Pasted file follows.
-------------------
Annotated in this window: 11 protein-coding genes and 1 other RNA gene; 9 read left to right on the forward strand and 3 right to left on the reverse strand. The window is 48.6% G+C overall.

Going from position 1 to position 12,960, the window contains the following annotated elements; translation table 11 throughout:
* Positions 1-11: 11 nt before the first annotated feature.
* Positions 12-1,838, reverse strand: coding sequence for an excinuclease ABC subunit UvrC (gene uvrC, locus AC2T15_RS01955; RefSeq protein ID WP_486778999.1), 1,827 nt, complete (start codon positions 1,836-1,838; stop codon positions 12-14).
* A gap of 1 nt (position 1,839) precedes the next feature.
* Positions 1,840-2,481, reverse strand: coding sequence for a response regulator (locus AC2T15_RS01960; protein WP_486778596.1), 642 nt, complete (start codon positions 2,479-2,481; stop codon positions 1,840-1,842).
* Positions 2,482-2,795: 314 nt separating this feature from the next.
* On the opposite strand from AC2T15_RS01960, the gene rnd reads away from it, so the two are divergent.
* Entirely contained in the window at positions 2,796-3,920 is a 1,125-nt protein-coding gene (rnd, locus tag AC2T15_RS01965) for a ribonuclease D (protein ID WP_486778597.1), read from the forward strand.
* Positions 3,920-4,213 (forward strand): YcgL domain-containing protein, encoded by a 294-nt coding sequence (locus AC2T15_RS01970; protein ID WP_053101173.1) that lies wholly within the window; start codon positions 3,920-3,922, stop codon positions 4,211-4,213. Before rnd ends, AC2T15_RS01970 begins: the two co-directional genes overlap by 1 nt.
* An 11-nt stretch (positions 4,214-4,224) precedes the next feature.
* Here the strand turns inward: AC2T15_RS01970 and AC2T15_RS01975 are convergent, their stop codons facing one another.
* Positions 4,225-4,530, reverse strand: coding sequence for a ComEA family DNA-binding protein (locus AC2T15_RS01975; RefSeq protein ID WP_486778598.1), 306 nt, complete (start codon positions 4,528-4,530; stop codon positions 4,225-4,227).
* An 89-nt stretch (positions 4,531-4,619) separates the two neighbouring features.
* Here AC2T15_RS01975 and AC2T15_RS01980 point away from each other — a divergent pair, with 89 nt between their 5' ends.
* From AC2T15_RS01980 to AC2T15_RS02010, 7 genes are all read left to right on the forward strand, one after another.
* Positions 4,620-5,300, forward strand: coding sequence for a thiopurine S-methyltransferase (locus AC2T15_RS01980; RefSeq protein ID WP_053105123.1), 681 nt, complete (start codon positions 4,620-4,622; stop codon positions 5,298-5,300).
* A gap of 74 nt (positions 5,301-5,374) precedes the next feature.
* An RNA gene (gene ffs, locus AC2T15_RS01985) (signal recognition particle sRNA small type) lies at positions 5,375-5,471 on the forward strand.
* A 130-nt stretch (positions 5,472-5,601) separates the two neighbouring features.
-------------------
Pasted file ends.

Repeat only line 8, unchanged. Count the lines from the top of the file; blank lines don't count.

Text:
* On the opposite strand from AC2T15_RS01960, the gene rnd reads away from it, so the two are divergent.